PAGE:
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Initial returns show Ron Roberts is exactly where he wants to be in his campaign for a fifth term as county supervisor.
Preliminary absentee ballot results put the Republican incumbent leading Stephen Whitburn, the Democratic challenger, 58.8 percent to 41 percent, with 17.3 percent of the vote counted.
Before returns were in, Roberts’ campaign consultant, Tom Shepard, said winning at least 55 percent of the absentee vote would show a healthy advantage before precinct results later tonight.
Absentee ballots have historically leaned toward more conservative, elderly voters — the backbone of Roberts’ support — but recent elections have called those trends into question. As the popularity of absentee voting has increased statewide, partisan leanings have diminished.
Whitburn’s campaign manager, Barry Klein, downplayed the importance of early indicators Monday, saying the election could swing drastically as precinct totals are counted from a diverse collection of neighborhoods across the district.
The candidates are vying to represent the fourth supervisorial district, which stretches from University City to Paradise Hills. In the primary, Roberts had his best results in more conservative, northern neighborhoods, such as Clairemont Mesa and Serra Mesa. Whitburn had his strongest showing in more liberal, central neighborhoods like North Park and Hillcrest.
If Roberts and Whitburn retain their strongholds, some of the most impactful votes could come from southeastern San Diego neighborhoods, like Encanto, where neither candidate did well in the primary.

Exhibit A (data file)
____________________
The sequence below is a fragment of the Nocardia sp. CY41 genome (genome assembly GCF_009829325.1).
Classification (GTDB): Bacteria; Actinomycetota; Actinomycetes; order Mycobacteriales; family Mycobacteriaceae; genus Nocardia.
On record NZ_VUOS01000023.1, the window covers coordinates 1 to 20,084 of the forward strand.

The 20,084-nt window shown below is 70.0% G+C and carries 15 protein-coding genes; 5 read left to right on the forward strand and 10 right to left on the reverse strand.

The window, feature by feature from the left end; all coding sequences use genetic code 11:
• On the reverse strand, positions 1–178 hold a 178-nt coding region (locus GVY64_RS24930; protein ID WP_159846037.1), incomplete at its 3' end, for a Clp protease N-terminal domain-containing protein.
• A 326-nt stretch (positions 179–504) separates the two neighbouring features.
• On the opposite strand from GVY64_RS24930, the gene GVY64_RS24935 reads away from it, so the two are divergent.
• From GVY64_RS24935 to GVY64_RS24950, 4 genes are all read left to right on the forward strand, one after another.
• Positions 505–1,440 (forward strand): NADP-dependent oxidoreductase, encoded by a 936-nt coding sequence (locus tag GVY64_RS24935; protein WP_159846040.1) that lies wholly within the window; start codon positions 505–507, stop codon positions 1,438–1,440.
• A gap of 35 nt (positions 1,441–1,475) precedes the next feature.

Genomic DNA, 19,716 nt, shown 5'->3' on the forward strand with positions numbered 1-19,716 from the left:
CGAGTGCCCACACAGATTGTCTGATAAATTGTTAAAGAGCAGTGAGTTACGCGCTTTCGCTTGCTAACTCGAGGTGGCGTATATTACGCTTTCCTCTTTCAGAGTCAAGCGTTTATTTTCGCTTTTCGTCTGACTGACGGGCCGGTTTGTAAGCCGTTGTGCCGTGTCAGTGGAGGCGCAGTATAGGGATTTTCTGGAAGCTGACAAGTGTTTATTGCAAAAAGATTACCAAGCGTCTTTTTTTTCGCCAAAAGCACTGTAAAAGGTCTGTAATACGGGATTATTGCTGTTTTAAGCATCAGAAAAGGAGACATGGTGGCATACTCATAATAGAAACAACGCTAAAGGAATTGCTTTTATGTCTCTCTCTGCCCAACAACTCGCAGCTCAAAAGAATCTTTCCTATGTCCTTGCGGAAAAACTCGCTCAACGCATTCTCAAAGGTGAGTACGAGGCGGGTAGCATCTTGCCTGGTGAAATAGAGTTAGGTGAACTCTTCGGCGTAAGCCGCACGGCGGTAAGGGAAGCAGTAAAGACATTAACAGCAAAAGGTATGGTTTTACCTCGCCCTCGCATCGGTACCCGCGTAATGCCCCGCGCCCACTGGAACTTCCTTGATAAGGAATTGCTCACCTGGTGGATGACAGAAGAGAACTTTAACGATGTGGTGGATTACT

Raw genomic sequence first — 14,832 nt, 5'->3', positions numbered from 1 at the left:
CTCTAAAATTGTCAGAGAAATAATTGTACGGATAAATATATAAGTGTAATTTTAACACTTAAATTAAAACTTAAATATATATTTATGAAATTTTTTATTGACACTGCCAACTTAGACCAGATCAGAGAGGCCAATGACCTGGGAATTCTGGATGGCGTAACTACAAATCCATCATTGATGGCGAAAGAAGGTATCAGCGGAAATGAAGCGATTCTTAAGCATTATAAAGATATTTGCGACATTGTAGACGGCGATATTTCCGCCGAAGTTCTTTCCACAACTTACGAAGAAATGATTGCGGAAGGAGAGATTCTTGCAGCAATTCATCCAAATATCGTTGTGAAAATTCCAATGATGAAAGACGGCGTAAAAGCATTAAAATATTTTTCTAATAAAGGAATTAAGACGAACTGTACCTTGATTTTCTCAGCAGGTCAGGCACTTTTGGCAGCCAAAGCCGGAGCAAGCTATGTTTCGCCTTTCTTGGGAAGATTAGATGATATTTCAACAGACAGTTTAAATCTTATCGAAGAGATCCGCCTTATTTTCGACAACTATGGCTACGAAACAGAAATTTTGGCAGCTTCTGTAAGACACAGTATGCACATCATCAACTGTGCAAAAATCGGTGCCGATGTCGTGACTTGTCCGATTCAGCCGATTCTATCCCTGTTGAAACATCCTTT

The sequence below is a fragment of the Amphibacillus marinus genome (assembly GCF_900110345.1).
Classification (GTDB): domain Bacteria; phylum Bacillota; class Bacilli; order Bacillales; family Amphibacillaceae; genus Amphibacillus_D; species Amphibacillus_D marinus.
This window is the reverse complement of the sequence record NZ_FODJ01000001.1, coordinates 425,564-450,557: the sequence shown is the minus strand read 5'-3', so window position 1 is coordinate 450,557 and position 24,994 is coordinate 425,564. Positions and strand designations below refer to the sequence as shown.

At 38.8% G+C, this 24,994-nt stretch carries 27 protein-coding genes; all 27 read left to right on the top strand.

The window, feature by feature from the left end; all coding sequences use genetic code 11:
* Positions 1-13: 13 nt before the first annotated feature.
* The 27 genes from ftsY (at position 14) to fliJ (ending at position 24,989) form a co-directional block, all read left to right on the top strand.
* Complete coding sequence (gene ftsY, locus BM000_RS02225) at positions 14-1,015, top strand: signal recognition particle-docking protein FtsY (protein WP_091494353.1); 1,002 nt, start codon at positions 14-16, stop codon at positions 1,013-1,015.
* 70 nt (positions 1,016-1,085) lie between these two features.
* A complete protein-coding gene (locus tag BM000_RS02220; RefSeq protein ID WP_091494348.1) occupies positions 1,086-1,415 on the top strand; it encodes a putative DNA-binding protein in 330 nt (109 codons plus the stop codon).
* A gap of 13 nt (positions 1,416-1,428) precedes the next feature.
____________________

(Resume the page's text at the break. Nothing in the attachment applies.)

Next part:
Shepard said a strong showing among absentee ballots would be a good sign that Roberts’ early campaign spending paid off. Between July and mid-October, he spent about $200,000 on print ads, literature, consultants and other campaign costs. Whitburn spent about $65,000 in the same period.
Throughout the campaign, Roberts has significantly outpaced Whitburn on fundraising and spending, especially closer to the election. The most recent disclosure reports, covering the first two weeks of October, show Roberts raised $62,000, about seven times more than Whitburn.
While Whitburn has struggled on fundraising, the precinct results later tonight will measure the power of his advantage in the race: The number of registered Democrats in the district, where Democrats outnumber Republicans two-to-one. If Whitburn and his supporters successfully increased turnout among Democratic voters, his chance of eclipsing Roberts’ lead improves.
In other county elections, incumbent Supervisor Bill Horn leads challenger Steve Gronke, 54 percent to 45 percent. Proposition A, the ballot measure that would ban the county from requiring project labor agreements, is also headed for approval, with 77 percent of voters supporting it.